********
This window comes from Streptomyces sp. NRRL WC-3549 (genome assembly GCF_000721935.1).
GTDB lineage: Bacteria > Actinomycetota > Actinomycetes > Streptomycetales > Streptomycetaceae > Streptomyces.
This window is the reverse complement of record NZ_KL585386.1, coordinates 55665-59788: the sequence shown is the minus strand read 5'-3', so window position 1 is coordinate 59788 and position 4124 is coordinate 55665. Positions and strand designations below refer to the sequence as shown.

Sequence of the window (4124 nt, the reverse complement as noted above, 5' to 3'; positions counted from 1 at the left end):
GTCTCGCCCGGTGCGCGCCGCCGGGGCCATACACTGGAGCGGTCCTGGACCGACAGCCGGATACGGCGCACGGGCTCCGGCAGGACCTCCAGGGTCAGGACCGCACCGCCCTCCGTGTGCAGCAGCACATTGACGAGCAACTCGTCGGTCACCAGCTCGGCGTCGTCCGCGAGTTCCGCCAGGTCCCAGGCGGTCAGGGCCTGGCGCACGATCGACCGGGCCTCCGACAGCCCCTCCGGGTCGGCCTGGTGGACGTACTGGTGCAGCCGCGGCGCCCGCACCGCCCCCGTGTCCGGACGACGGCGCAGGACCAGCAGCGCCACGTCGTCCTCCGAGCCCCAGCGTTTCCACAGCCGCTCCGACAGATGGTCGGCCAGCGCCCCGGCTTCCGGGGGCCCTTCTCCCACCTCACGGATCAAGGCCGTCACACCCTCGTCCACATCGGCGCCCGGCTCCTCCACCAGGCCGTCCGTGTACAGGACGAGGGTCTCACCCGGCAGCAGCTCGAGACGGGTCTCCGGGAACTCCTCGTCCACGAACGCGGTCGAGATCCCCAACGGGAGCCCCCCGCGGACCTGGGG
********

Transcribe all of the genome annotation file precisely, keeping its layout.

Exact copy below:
This window comes from Streptomyces sp. NRRL WC-3549 (genome assembly GCF_000721935.1).
GTDB lineage: Bacteria > Actinomycetota > Actinomycetes > Streptomycetales > Streptomycetaceae > Streptomyces.
This window is the reverse complement of record NZ_KL585386.1, coordinates 55665-59788: the sequence shown is the minus strand read 5'-3', so window position 1 is coordinate 59788 and position 4124 is coordinate 55665. Positions and strand designations below refer to the sequence as shown.

Sequence of the window (4124 nt, the reverse complement as noted above, 5' to 3'; positions counted from 1 at the left end):
GTCTCGCCCGGTGCGCGCCGCCGGGGCCATACACTGGAGCGGTCCTGGACCGACAGCCGGATACGGCGCACGGGCTCCGGCAGGACCTCCAGGGTCAGGACCGCACCGCCCTCCGTGTGCAGCAGCACATTGACGAGCAACTCGTCGGTCACCAGCTCGGCGTCGTCCGCGAGTTCCGCCAGGTCCCAGGCGGTCAGGGCCTGGCGCACGATCGACCGGGCCTCCGACAGCCCCTCCGGGTCGGCCTGGTGGACGTACTGGTGCAGCCGCGGCGCCCGCACCGCCCCCGTGTCCGGACGACGGCGCAGGACCAGCAGCGCCACGTCGTCCTCCGAGCCCCAGCGTTTCCACAGCCGCTCCGACAGATGGTCGGCCAGCGCCCCGGCTTCCGGGGGCCCTTCTCCCACCTCACGGATCAAGGCCGTCACACCCTCGTCCACATCGGCGCCCGGCTCCTCCACCAGGCCGTCCGTGTACAGGACGAGGGTCTCACCCGGCAGCAGCTCGAGACGGGTCTCCGGGAACTCCTCGTCCACGAACGCGGTCGAGATCCCCAACGGGAGCCCCCCGCGGACCTGGGG